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NATIONAL INDUSTRIAL COURT APPLIES INTERNATIONAL BEST PRACTICES WHILE ADJUDICATING

Dictum

Section 254C(1)(f) and (h), and (2) of the 1999 Constitution and section 7(6) of the National Industrial Court (NIC) Act 2006 permits this Court to, when adjudicating, apply international best practices in labour, and the Treaties, Conventions, Recommendations and Protocols on labour ratified by Nigeria. They accordingly form part of the corpus of our labour laws in the country, which can be judicially noticed … By 2020, His Lordship Ogakwu, JCA in Sahara Energy Resources Ltd v. Mrs Olawunmi Oyebola [2020] LPELR-51806(CA) would read section 254C(1)(f) and (h), and (2) of the 1999 Constitution as imposing an “obligation on [the National Industrial Court of Nigeria – NICN] to now apply good or international best practices in adjudication”.

— B.B. Kanyip, J. FG v. ASUU (2023) – NICN/ABJ/270/2022

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MEMBER STATES TO PROTECT CITIZENS – KILLING – REASONABLENESS IN RESPONDING – (ECOWAS Court)

Member States must ensure that all reasonable measures have been taken to protect all the rights guaranteed under the African Charter and other International human Rights instruments to which they are signatories. It should however be noted that the Respondent will not automatically be held in violation of its obligation to protect once there are killings. The circumstances leading to the killing and destruction must be such as to render the Respondent in breach of its obligation to protect. The watch word here is reasonableness. Reasonableness depends on the circumstance of each case. What is reasonable in one case may be unreasonable in another case under different circumstances. Where there is an unanticipated and spontaneous uprising leading to the killing of persons the test of reasonableness will be how promptly the authorities responded to quell the uprising and protect further killings. However where the authorities had notice of the impending uprising and did nothing, either to protect the people or nip it in the bud, their action will be unreasonable even if they promptly arrived at the scene to quell the uprising once some people have been killed or injured.

— The Registered Trustees of Jama’a FOUNDATION v FRN ECW/CCJ/JUD/04/20 para. 101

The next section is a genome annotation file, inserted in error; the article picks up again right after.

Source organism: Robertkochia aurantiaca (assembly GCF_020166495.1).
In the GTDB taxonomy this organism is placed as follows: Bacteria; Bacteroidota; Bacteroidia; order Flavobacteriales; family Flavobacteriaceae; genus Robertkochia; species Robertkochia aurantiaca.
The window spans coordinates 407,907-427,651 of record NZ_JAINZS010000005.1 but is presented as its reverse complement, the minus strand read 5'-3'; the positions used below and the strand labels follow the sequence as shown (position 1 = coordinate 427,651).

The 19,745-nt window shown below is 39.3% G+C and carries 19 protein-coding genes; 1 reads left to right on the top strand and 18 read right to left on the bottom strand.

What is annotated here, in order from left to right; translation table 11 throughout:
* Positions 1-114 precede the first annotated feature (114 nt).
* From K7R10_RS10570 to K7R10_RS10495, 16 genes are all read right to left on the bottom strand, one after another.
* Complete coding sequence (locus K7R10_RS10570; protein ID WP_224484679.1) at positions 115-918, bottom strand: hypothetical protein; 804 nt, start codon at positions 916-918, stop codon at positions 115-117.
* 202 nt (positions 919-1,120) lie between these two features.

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MEMBER STATES HAVE DUTY TO PROTECT ALL PERSONS IN TERRITORY – (ECOWAS Court)

Similarly, this Court has held in plethora of cases that member States have a duty to protect all persons on its territory and to investigate and punish all acts of violations committed on its territory. See Hadijatu Mani Koraou v. The Republic of Niger (2004-2009) CCJELR p 240; Sidi Amar Ibrahim & Anor v. Republic of Niger (2011) ECW/CCJ/JUD/02/11; Badini Salfo v. Burkina Faso (2012) ECW/CCJ/JUD/13/12; Tidjani Konte v. Republic of Ghana; Obioma Ogukwe V Republic of Ghana, (2016) ECW/CCJ/JUD/20/16 para 8.3.

— The Registered Trustees of Jama’a FOUNDATION v FRN ECW/CCJ/JUD/04/20 para. 117

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NATIONAL INDUSTRIAL COURT IS TO UPHOLD INTERNATIONAL BEST LABOUR PRACTICES

This Court is equally bound by section 254C-(1)(f) of the 1999 Constitution [as altered] to prevent unfair labour practices and also to enforce international best practices. International best practices in labour and employment relations are found in ILO’s conventions, treaties, protocols and standards. In addition, [Violence and Harassment Convention, 2019] is actually an elaboration of section 254C-(1)(a) of the 1999 Constitution [as altered],which gives this Court jurisdiction over issues arising from workplace, particularly with regards to the conditions of service, including health, safety, welfare of labour, employee, worker and matters incidental thereto or connected therewith, in conjunction with section 254C-(1)(f), which mandates this Court to prevent unfair labour practice and enforce international best practices in employment and labour relations. In essence, ILO [Violence and Harassment Convention, 2019] merely gives flesh to the dry bones of section 254C-(1)(a), (f)&(h) of the 1999 Constitution [as altered], as a mirror of international best practices, which section 254C-(1)(a), (f)&(h) of the Constitution actually envisioned.